DNA – Genetic Testing Hacks

DNA – Genetic Testing Hacks

Yes, we all would love to know more about our pasts … some from a medical necessity and others just from plain curiosity. Unfortunately, genetic testing is one of the newer “gotcha” identity theft hacks. The U.S. Department of Health and Human Services of Inspector General has just alerted the public about this new fraud scheme.

 

What is Genetic Testing?

According to the U.S. National Library of Medicine, genetic testing is a voluntary medical test “that identifies changes in chromosomes, genes, or proteins. The results of a genetic test can confirm or rule out a suspected genetic condition or help determine a person’s chance of developing or passing on a genetic disorder.” With more than 1,000 genetic tests currently in use, genetic testing labs are sprouting up all over the country, and in some circumstances, health insurers now pay for the testing. For example, the Centers for Medicare and Medicaid Services pays for next-generation sequencing for people with advanced cancer or a family history if the test is medically necessary and ordered by a treating physician. These tests may cost $10,000 or more.

 

How Does Genetic Testing Fraud Happen?

Genetic testing fraud occurs when, in this case, Medicare is billed for a test or screening that was not medically necessary and/or was not ordered by a treating physician. For example, Mr. Smith, a retiree, attended a county fair and stopped by a booth offering “free genetic testing.” Not realizing that a treating physician’s orders would be needed for Medicare to cover the cost of the test and being naturally curious about his family’s risk of cancer, Mr. Smith provided his Medicare personal identifying information to the booth worker prior to getting his cheek swabbed. In some cases, sample kits are mailed to the victim. He was then told to expect test results in about three weeks. Medicare was billed for the test and denied the claim. Mr. Smith was then charged the full amount of the test and likely never received his results. Basically, Mr. Smith’s scammer found a laboratory willing to split the profit from the testing once the DNA samples were in hand.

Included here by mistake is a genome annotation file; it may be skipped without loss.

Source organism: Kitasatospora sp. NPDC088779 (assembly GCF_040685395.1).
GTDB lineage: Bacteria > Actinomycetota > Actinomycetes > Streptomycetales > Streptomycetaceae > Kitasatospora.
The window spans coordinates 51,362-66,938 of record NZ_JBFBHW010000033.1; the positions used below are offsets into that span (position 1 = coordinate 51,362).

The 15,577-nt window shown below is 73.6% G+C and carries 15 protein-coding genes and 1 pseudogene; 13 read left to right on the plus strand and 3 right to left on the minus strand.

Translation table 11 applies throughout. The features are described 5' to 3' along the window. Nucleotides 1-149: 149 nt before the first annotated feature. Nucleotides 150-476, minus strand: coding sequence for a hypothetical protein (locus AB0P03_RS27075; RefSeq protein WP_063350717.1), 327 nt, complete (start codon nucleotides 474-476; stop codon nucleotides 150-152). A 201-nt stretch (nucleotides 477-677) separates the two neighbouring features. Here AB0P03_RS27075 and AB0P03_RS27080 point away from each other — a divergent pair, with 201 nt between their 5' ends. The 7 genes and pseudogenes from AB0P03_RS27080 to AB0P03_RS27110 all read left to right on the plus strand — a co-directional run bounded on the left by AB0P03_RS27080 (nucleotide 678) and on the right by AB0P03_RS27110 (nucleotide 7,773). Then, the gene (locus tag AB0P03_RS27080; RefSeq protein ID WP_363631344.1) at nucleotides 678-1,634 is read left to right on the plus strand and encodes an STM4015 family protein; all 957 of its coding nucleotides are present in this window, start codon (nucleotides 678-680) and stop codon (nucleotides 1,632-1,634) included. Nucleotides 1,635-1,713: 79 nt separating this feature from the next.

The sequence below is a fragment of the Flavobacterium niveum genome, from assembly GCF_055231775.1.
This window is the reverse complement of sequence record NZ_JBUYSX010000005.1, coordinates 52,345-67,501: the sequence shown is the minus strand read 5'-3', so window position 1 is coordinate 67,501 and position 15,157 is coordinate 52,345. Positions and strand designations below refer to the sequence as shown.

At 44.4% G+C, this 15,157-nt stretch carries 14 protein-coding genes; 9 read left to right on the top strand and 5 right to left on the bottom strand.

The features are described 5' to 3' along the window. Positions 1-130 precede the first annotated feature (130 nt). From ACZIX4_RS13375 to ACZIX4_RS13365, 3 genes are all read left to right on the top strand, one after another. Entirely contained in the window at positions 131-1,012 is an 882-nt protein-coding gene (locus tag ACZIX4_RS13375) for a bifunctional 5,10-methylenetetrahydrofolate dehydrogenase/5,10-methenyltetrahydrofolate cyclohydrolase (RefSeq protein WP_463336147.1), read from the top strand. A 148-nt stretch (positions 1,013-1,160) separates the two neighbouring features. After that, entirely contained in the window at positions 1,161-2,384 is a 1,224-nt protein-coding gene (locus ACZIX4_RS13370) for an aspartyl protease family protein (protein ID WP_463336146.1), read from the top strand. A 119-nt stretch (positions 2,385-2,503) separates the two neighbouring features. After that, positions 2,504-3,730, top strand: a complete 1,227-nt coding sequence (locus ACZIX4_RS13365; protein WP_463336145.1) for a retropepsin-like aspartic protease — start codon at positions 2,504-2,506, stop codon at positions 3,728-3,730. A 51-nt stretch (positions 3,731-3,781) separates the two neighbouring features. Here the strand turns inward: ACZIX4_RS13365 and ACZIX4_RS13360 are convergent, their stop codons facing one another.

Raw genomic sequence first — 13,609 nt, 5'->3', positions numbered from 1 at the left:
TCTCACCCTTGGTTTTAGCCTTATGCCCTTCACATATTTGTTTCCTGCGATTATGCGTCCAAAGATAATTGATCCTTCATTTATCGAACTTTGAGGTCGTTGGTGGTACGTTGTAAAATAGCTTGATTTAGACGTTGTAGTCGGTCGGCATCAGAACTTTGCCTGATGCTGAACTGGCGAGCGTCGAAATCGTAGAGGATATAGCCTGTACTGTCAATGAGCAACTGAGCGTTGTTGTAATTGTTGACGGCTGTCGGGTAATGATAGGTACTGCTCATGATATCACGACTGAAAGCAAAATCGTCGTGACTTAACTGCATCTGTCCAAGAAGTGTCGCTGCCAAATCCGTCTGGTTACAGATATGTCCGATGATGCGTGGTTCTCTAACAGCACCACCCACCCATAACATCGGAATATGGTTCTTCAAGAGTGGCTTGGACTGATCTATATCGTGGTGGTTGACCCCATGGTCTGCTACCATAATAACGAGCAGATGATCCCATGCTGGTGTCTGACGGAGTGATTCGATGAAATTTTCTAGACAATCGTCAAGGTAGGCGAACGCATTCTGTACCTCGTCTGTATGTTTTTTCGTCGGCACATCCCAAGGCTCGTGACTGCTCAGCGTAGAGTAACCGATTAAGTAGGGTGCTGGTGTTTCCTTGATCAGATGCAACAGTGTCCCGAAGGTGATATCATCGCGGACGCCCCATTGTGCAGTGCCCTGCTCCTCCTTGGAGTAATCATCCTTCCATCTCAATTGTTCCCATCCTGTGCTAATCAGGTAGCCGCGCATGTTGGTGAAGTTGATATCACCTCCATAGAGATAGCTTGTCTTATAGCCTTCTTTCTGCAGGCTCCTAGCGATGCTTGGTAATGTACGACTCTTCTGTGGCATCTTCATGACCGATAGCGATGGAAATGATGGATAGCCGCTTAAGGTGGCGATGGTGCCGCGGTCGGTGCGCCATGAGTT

How Can I Prevent This?

– If a genetic test is mailed to you unsolicited, do not accept it. Just write ‘return to sender’ on the envelope and send it back.

– Understand that there are schemes that say genetic testing is free. Although it may falsely appear as a no cost test, realize that there are no free genetic tests. Someone always has to pay.

– Only a physician that you know (and trust) should be discussing genetic testing with you or ordering it.

– If someone you do not know asks for your health insurance or Medicare information, do not provide it. Only provide this type of information in person at your physician’s office.

– Be aware that anytime your personal information is compromised, it may be used in other fraud schemes. Closely monitor your credit report and make sure your identity theft resolution services coverage is current.